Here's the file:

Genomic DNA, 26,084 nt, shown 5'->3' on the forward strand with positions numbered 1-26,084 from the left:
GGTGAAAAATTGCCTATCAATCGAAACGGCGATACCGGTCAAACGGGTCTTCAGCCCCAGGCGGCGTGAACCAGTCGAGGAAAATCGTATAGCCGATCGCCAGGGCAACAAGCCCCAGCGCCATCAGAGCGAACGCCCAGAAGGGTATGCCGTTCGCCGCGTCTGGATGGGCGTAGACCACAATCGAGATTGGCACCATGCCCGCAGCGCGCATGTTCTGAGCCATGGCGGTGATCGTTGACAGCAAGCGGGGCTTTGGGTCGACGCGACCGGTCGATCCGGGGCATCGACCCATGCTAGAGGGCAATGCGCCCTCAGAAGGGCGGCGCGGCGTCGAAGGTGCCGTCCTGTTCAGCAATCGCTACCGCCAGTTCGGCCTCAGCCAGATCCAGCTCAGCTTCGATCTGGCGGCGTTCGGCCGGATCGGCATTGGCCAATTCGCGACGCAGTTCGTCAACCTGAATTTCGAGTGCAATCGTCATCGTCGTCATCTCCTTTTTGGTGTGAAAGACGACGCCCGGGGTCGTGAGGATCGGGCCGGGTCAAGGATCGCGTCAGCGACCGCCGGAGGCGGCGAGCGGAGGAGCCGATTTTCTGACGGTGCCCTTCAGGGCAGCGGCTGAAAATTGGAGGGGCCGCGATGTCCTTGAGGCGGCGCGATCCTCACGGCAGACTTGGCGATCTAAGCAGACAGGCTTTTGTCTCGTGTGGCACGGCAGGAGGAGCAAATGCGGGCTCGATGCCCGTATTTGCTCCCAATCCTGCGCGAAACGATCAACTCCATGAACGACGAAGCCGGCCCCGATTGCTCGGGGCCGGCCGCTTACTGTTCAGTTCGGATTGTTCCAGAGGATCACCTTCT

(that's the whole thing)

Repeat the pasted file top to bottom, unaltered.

Genomic DNA, 26,084 nt, shown 5'->3' on the forward strand with positions numbered 1-26,084 from the left:
GGTGAAAAATTGCCTATCAATCGAAACGGCGATACCGGTCAAACGGGTCTTCAGCCCCAGGCGGCGTGAACCAGTCGAGGAAAATCGTATAGCCGATCGCCAGGGCAACAAGCCCCAGCGCCATCAGAGCGAACGCCCAGAAGGGTATGCCGTTCGCCGCGTCTGGATGGGCGTAGACCACAATCGAGATTGGCACCATGCCCGCAGCGCGCATGTTCTGAGCCATGGCGGTGATCGTTGACAGCAAGCGGGGCTTTGGGTCGACGCGACCGGTCGATCCGGGGCATCGACCCATGCTAGAGGGCAATGCGCCCTCAGAAGGGCGGCGCGGCGTCGAAGGTGCCGTCCTGTTCAGCAATCGCTACCGCCAGTTCGGCCTCAGCCAGATCCAGCTCAGCTTCGATCTGGCGGCGTTCGGCCGGATCGGCATTGGCCAATTCGCGACGCAGTTCGTCAACCTGAATTTCGAGTGCAATCGTCATCGTCGTCATCTCCTTTTTGGTGTGAAAGACGACGCCCGGGGTCGTGAGGATCGGGCCGGGTCAAGGATCGCGTCAGCGACCGCCGGAGGCGGCGAGCGGAGGAGCCGATTTTCTGACGGTGCCCTTCAGGGCAGCGGCTGAAAATTGGAGGGGCCGCGATGTCCTTGAGGCGGCGCGATCCTCACGGCAGACTTGGCGATCTAAGCAGACAGGCTTTTGTCTCGTGTGGCACGGCAGGAGGAGCAAATGCGGGCTCGATGCCCGTATTTGCTCCCAATCCTGCGCGAAACGATCAACTCCATGAACGACGAAGCCGGCCCCGATTGCTCGGGGCCGGCCGCTTACTGTTCAGTTCGGATTGTTCCAGAGGATCACCTTCT